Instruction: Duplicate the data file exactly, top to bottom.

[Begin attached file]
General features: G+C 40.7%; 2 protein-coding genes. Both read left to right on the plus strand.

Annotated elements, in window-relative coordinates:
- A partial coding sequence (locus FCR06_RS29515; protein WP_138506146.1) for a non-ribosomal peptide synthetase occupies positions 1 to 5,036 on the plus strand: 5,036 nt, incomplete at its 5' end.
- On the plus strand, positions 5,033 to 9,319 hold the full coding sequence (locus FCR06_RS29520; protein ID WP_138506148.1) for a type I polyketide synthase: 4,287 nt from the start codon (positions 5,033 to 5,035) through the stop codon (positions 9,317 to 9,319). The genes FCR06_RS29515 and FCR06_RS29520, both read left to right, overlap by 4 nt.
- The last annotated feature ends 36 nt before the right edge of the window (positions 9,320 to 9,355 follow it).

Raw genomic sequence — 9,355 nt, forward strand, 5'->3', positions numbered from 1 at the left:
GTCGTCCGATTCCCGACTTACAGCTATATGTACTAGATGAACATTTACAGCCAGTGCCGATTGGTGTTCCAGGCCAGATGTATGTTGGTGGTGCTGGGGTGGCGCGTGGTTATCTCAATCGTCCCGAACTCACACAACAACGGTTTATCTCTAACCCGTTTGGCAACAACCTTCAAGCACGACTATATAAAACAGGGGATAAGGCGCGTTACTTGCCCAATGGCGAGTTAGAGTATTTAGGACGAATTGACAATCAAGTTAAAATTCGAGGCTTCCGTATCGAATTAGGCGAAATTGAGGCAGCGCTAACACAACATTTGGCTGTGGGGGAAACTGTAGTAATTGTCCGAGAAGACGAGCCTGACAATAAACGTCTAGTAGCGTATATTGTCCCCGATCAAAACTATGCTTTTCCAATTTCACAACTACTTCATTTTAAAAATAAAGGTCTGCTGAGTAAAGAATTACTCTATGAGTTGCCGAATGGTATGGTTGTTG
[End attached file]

General features: G+C 40.7%; 2 protein-coding genes. Both read left to right on the plus strand.

Annotated elements, in window-relative coordinates:
- A partial coding sequence (locus FCR06_RS29515; protein WP_138506146.1) for a non-ribosomal peptide synthetase occupies positions 1 to 5,036 on the plus strand: 5,036 nt, incomplete at its 5' end.
- On the plus strand, positions 5,033 to 9,319 hold the full coding sequence (locus FCR06_RS29520; protein ID WP_138506148.1) for a type I polyketide synthase: 4,287 nt from the start codon (positions 5,033 to 5,035) through the stop codon (positions 9,317 to 9,319). The genes FCR06_RS29515 and FCR06_RS29520, both read left to right, overlap by 4 nt.
- The last annotated feature ends 36 nt before the right edge of the window (positions 9,320 to 9,355 follow it).

Raw genomic sequence — 9,355 nt, forward strand, 5'->3', positions numbered from 1 at the left:
GTCGTCCGATTCCCGACTTACAGCTATATGTACTAGATGAACATTTACAGCCAGTGCCGATTGGTGTTCCAGGCCAGATGTATGTTGGTGGTGCTGGGGTGGCGCGTGGTTATCTCAATCGTCCCGAACTCACACAACAACGGTTTATCTCTAACCCGTTTGGCAACAACCTTCAAGCACGACTATATAAAACAGGGGATAAGGCGCGTTACTTGCCCAATGGCGAGTTAGAGTATTTAGGACGAATTGACAATCAAGTTAAAATTCGAGGCTTCCGTATCGAATTAGGCGAAATTGAGGCAGCGCTAACACAACATTTGGCTGTGGGGGAAACTGTAGTAATTGTCCGAGAAGACGAGCCTGACAATAAACGTCTAGTAGCGTATATTGTCCCCGATCAAAACTATGCTTTTCCAATTTCACAACTACTTCATTTTAAAAATAAAGGTCTGCTGAGTAAAGAATTACTCTATGAGTTGCCGAATGGTATGGTTGTTG